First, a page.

Your interviewer is late. Being a few minutes late for an interview is no big deal. However, if someone is 15 or 20 minutes late, that deserves some added attention on your part especially if your interviewer doesn't appear to care. Being on time is a sign of respect for both the interviewer and the interviewee.

And rescheduling your interview a few times doesn't bode well, either. Your interviewer might be overworked or disorganized, and you really don't want to work in that type of situation and atmosphere.

Your interviewer hasn't reviewed your résumé. If the hiring manager isn't familiar with your background, you have to wonder why you're being interviewed at all. If the person who is doing the hiring hasn't taken the time to read your résumé then that person isn't doing their job.

Ideally, the hiring manager and your potential boss will have called you in because they've carefully read and discussed your résumé and read your online profiles. If they haven't done this, they're not invested enough in bringing in the right person, or they're just desperate to hire someone…anyone.

There's confusion about the position. Sometimes you get called in for an interview through a referral or because you have a great résumé, and the manager is trying to figure out where you fit. You may wind up getting hired, but the job you get might not be best suited to you.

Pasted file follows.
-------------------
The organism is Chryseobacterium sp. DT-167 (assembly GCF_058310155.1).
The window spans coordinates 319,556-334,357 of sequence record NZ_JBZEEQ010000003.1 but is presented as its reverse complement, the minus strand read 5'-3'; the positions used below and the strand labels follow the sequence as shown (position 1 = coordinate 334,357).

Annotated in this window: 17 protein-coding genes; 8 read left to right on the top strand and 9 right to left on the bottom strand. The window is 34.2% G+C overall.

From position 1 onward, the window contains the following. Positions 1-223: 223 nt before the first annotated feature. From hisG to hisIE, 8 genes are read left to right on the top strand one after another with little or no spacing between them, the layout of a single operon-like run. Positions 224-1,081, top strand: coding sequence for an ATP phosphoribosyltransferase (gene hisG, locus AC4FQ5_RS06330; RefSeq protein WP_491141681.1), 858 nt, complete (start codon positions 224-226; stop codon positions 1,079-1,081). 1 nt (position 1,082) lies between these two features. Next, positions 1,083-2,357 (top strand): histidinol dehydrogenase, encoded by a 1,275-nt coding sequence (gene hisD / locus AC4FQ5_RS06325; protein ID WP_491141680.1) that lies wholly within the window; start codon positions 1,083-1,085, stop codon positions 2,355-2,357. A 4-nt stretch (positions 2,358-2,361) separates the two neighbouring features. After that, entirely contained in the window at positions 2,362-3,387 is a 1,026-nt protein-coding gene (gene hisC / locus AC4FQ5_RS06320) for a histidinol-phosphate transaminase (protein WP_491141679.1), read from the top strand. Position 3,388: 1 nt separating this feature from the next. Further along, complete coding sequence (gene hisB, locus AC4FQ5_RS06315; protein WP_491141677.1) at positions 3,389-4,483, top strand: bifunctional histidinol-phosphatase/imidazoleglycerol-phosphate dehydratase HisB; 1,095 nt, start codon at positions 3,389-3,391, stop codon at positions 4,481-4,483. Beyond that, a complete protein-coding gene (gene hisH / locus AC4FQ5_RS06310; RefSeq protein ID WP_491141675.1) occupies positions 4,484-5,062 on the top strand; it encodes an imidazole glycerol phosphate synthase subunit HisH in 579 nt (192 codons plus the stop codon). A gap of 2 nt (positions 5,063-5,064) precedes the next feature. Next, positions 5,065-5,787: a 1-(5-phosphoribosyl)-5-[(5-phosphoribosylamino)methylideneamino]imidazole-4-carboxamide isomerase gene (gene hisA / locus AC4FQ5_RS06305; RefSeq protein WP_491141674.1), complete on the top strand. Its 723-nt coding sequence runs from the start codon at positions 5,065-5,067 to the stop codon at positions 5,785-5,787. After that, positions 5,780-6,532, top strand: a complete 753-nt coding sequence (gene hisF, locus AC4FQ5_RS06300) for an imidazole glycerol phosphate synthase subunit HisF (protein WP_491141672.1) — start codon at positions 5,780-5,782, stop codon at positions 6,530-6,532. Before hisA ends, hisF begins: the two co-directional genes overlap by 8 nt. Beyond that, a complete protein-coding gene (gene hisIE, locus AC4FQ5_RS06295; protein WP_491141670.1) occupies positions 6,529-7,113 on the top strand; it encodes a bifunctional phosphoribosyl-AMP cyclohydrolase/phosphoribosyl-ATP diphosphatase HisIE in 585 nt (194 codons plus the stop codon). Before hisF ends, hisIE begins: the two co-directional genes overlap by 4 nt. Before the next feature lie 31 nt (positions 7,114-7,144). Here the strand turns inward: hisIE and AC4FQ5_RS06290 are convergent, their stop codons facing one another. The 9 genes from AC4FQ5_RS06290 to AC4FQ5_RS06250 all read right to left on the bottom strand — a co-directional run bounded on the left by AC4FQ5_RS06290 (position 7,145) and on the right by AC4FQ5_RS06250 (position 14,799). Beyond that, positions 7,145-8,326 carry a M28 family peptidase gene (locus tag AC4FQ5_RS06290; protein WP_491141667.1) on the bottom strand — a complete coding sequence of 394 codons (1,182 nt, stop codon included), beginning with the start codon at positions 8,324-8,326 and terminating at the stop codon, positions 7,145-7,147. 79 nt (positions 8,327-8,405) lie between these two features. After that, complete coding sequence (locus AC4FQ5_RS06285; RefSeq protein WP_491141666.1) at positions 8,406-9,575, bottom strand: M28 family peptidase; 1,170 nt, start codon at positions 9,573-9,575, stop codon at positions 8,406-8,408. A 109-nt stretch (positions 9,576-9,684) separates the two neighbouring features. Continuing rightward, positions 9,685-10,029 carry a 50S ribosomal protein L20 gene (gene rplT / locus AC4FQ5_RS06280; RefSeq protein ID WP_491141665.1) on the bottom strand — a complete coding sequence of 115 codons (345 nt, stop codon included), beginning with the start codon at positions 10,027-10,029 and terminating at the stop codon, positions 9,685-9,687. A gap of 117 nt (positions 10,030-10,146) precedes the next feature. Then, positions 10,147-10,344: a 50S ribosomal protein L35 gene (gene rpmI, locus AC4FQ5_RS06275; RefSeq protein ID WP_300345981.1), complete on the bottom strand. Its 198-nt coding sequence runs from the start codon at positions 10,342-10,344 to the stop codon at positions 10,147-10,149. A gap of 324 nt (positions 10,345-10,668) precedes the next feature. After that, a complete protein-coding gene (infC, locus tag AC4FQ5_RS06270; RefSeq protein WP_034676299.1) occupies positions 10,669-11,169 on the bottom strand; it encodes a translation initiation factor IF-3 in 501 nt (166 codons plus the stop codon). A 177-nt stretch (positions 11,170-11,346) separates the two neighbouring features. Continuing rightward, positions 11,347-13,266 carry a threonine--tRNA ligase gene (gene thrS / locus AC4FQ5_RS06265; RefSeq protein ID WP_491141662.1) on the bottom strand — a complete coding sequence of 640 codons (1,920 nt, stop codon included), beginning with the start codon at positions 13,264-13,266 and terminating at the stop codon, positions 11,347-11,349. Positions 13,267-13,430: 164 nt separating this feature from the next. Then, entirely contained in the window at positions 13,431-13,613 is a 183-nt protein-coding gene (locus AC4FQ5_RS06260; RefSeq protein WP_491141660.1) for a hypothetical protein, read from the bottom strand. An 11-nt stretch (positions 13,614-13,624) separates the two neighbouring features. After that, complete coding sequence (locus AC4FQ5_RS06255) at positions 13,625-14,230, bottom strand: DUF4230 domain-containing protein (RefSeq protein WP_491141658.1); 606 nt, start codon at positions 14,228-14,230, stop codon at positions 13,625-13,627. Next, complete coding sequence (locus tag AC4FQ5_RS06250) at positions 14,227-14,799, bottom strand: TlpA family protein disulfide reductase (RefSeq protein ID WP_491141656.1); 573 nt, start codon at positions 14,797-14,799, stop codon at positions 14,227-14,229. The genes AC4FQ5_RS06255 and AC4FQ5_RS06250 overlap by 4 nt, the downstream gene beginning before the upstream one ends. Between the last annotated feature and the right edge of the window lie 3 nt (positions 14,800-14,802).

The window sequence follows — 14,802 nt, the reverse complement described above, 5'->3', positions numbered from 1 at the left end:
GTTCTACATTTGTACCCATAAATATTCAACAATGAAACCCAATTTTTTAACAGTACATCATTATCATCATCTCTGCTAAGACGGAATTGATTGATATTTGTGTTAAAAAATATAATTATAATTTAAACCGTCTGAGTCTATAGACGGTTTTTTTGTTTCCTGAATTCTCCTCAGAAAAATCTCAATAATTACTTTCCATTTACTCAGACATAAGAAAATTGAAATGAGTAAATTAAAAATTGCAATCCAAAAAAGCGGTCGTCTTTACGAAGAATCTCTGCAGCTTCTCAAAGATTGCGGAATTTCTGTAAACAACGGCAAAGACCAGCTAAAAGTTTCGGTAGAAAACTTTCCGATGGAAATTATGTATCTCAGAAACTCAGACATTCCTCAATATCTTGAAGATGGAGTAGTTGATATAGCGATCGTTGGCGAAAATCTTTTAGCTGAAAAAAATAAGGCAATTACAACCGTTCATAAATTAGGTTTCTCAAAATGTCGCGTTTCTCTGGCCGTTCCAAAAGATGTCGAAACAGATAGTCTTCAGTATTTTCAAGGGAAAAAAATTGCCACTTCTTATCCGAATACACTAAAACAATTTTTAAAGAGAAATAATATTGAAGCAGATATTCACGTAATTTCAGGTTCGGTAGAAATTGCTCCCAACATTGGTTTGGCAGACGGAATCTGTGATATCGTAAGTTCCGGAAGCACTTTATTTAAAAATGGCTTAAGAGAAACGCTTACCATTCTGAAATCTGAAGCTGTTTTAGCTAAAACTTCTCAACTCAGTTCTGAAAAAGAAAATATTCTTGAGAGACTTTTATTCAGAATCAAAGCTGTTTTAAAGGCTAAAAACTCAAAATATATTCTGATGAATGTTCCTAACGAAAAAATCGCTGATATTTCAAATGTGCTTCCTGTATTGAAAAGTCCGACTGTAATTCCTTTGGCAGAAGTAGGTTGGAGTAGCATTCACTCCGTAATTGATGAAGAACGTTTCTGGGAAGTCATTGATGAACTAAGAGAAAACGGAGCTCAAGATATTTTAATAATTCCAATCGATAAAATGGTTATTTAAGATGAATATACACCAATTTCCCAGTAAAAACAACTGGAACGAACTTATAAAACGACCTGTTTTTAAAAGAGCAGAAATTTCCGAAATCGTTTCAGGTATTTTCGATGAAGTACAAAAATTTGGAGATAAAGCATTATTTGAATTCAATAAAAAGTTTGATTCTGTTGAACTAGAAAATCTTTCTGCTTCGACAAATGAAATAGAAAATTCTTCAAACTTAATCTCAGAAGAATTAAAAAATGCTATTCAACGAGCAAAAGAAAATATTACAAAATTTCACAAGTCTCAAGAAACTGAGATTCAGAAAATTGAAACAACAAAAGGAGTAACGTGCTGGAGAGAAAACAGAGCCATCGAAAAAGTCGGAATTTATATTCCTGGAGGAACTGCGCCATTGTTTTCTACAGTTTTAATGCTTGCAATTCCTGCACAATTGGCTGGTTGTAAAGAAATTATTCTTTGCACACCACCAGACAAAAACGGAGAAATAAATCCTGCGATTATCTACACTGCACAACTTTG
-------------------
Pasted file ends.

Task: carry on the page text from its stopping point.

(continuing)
Taking a job because you like the company or the manager isn't enough. Try to pin down specifics about what you will do and how you will be evaluated. Can't get any information? Perhaps it's best to walk away.

Your interviewer checks email. It's just too rude. Your interviewer should be paying attention to the interview, not checking his email. And if someone is that uninterested in what you are saying, there's a good chance that you won't be hired anyway.

The department has a lot of turnover. During your interview, ask why the previous employee in that position resigned, as well as how long that employee had been in that specific job and how long with the company. When you meet other team members, ask them about their career paths.

If many team members are recent hires, be sure there is a sound business reason for the hiring spree, such as a new product or client or a round of funding. Otherwise, too much employee turnover hints at a toxic boss, culture, or work atmosphere.